“I was keen to go on a clinical trial. I wanted to try new cancer treatments and hopefully help future generations.”
A study to develop a communication training package for radiographers (FORECAST 2)
We know that this is an especially worrying time for people with cancer and their family and friends. We have separate information about coronavirus and cancer. Please read that information alongside this page. We will update that information as guidance changes.
This study is to see if a training package for radiographers helps people with worries about their cancer coming back.
It is open to women who are having radiotherapy for breast cancer at the Edinburgh Cancer Centre.
More about this trial
After treatment for breast cancer people often fear or worry that the cancer might come back, get worse or spread to another part of their body. This is called fear of cancer recurrence.
Fear of cancer recurrence can affect your health by increasing levels of anxiety, depression and distress. Researchers are looking for ways to lower this fear before it gets too bad.
We know from research that people who talk about these concerns have a lower level of fear and worry that their cancer might come back.
In this study researchers have developed a communication training package for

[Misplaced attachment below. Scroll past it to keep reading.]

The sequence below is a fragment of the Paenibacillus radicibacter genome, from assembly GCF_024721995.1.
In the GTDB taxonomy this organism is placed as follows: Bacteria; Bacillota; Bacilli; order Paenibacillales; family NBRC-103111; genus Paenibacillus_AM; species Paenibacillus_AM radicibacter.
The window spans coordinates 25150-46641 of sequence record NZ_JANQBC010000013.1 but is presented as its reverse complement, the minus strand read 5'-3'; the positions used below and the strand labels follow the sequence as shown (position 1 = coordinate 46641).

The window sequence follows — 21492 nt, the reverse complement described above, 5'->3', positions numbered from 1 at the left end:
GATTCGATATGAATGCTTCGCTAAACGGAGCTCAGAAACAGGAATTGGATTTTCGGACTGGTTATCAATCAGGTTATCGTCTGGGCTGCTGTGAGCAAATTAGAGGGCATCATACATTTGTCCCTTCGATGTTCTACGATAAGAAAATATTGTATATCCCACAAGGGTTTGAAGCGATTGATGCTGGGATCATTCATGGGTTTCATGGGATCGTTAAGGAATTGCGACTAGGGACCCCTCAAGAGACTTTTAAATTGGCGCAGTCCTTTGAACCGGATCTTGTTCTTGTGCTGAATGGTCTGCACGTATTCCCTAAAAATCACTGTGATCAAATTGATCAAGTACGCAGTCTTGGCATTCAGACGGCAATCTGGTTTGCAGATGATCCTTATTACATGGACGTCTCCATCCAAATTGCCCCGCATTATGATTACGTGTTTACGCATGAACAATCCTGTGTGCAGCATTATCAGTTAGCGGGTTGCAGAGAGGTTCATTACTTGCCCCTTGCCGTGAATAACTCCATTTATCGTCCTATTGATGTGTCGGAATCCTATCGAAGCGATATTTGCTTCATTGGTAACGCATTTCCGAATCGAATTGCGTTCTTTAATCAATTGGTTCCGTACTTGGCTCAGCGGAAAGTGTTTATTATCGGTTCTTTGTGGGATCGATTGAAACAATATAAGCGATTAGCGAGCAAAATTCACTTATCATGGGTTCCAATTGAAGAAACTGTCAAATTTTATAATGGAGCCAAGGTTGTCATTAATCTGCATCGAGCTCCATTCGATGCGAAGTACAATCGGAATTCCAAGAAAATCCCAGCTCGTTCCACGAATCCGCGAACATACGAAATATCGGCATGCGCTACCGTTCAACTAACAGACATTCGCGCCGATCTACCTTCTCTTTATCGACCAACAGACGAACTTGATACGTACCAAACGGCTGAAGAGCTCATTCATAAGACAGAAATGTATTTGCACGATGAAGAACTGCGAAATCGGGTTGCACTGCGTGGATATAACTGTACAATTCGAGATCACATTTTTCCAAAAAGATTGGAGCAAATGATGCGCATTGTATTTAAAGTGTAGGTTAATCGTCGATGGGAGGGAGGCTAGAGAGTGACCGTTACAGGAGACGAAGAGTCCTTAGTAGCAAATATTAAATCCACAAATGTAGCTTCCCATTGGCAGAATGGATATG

The radiographers would use the package during their weekly review appointments with the patients.
The aims of this study are to find out if:
- using the communication package does lower the level of fear of cancer recurrence
- using the package is possible and acceptable to both the radiographer and patient
- it is possible to do a larger
Who can enter
The following bullet points list the entry conditions for this study. Talk to your doctor or the study team if you are unsure about any of these. They will be able to advise you.
Who can take part
You may be able to join this study if the following apply.
- a woman
- having radiotherapy for breast cancer
- at least 18 years old
This is a feasibility study. The study team need 74 people to take part.
During treatment you see your radiographer each week as usual. These appointments are recorded by the study team.
You fill in a few questionnaires at:
- the start of treatment
- during treatment
- the end of treatment
The questions are about:
- your concerns about cancer
- your feelings
Every day during treatment you also fill in a diary. This asks 3 questions about your cancer concerns. You can do this either on paper or as an app on a smart phone.
A member of the study team will phone you 6 to 8 weeks after the end of treatment to see how you are.
There are no extra hospital visits if you take part in this study.
Filling in the questionnaires about your cancer concerns might cause some distress. If this happens do tell a member of the team so they can help you.
How to join a clinical trial
Professor Gerald Humphris
Breast Cancer Now
University of St Andrews Medical School